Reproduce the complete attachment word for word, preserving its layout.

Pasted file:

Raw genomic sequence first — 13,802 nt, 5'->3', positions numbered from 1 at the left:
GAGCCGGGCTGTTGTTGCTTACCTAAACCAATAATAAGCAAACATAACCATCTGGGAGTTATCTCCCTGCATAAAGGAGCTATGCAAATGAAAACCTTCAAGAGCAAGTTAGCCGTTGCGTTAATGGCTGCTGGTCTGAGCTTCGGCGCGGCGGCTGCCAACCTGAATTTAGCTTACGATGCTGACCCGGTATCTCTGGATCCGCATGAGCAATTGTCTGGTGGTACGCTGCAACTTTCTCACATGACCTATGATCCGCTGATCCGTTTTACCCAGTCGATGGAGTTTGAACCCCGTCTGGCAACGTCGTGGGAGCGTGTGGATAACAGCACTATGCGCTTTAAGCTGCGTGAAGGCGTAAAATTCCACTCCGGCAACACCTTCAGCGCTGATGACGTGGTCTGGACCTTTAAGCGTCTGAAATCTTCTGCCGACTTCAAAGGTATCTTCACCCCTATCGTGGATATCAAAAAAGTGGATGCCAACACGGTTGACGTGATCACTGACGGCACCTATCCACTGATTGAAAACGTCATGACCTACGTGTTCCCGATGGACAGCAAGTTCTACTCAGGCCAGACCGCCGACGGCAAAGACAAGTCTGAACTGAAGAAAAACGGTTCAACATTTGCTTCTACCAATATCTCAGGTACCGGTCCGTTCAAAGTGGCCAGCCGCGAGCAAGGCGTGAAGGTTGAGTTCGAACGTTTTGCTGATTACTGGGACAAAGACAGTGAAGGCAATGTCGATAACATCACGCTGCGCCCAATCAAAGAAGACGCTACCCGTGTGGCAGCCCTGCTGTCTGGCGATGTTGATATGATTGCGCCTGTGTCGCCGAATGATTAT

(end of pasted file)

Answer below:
Raw genomic sequence first — 13,802 nt, 5'->3', positions numbered from 1 at the left:
GAGCCGGGCTGTTGTTGCTTACCTAAACCAATAATAAGCAAACATAACCATCTGGGAGTTATCTCCCTGCATAAAGGAGCTATGCAAATGAAAACCTTCAAGAGCAAGTTAGCCGTTGCGTTAATGGCTGCTGGTCTGAGCTTCGGCGCGGCGGCTGCCAACCTGAATTTAGCTTACGATGCTGACCCGGTATCTCTGGATCCGCATGAGCAATTGTCTGGTGGTACGCTGCAACTTTCTCACATGACCTATGATCCGCTGATCCGTTTTACCCAGTCGATGGAGTTTGAACCCCGTCTGGCAACGTCGTGGGAGCGTGTGGATAACAGCACTATGCGCTTTAAGCTGCGTGAAGGCGTAAAATTCCACTCCGGCAACACCTTCAGCGCTGATGACGTGGTCTGGACCTTTAAGCGTCTGAAATCTTCTGCCGACTTCAAAGGTATCTTCACCCCTATCGTGGATATCAAAAAAGTGGATGCCAACACGGTTGACGTGATCACTGACGGCACCTATCCACTGATTGAAAACGTCATGACCTACGTGTTCCCGATGGACAGCAAGTTCTACTCAGGCCAGACCGCCGACGGCAAAGACAAGTCTGAACTGAAGAAAAACGGTTCAACATTTGCTTCTACCAATATCTCAGGTACCGGTCCGTTCAAAGTGGCCAGCCGCGAGCAAGGCGTGAAGGTTGAGTTCGAACGTTTTGCTGATTACTGGGACAAAGACAGTGAAGGCAATGTCGATAACATCACGCTGCGCCCAATCAAAGAAGACGCTACCCGTGTGGCAGCCCTGCTGTCTGGCGATGTTGATATGATTGCGCCTGTGTCGCCGAATGATTAT